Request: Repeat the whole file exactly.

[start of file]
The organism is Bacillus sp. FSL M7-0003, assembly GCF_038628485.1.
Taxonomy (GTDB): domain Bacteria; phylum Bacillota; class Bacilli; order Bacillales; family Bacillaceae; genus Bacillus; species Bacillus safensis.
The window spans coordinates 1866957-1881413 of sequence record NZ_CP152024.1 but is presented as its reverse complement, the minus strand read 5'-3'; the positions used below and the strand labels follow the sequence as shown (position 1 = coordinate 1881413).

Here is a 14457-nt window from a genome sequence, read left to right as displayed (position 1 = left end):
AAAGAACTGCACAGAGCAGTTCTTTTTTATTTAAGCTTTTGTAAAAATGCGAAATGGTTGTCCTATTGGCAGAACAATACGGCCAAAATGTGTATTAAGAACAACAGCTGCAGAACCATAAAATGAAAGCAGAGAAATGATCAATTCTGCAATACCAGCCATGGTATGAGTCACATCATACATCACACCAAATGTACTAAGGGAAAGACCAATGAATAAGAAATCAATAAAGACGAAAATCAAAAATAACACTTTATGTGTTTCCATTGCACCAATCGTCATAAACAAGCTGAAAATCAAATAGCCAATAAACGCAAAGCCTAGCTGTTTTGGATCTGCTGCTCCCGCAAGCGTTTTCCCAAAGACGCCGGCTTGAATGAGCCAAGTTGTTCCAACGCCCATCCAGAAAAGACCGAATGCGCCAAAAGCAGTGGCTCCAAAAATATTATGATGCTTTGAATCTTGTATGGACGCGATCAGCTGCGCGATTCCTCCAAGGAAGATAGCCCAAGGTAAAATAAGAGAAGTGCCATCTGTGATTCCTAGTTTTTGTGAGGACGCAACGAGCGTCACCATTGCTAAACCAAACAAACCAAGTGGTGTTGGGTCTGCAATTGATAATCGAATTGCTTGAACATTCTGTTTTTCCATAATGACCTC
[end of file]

The organism is Bacillus sp. FSL M7-0003, assembly GCF_038628485.1.
Taxonomy (GTDB): domain Bacteria; phylum Bacillota; class Bacilli; order Bacillales; family Bacillaceae; genus Bacillus; species Bacillus safensis.
The window spans coordinates 1866957-1881413 of sequence record NZ_CP152024.1 but is presented as its reverse complement, the minus strand read 5'-3'; the positions used below and the strand labels follow the sequence as shown (position 1 = coordinate 1881413).

Here is a 14457-nt window from a genome sequence, read left to right as displayed (position 1 = left end):
AAAGAACTGCACAGAGCAGTTCTTTTTTATTTAAGCTTTTGTAAAAATGCGAAATGGTTGTCCTATTGGCAGAACAATACGGCCAAAATGTGTATTAAGAACAACAGCTGCAGAACCATAAAATGAAAGCAGAGAAATGATCAATTCTGCAATACCAGCCATGGTATGAGTCACATCATACATCACACCAAATGTACTAAGGGAAAGACCAATGAATAAGAAATCAATAAAGACGAAAATCAAAAATAACACTTTATGTGTTTCCATTGCACCAATCGTCATAAACAAGCTGAAAATCAAATAGCCAATAAACGCAAAGCCTAGCTGTTTTGGATCTGCTGCTCCCGCAAGCGTTTTCCCAAAGACGCCGGCTTGAATGAGCCAAGTTGTTCCAACGCCCATCCAGAAAAGACCGAATGCGCCAAAAGCAGTGGCTCCAAAAATATTATGATGCTTTGAATCTTGTATGGACGCGATCAGCTGCGCGATTCCTCCAAGGAAGATAGCCCAAGGTAAAATAAGAGAAGTGCCATCTGTGATTCCTAGTTTTTGTGAGGACGCAACGAGCGTCACCATTGCTAAACCAAACAAACCAAGTGGTGTTGGGTCTGCAATTGATAATCGAATTGCTTGAACATTCTGTTTTTCCATAATGACCTC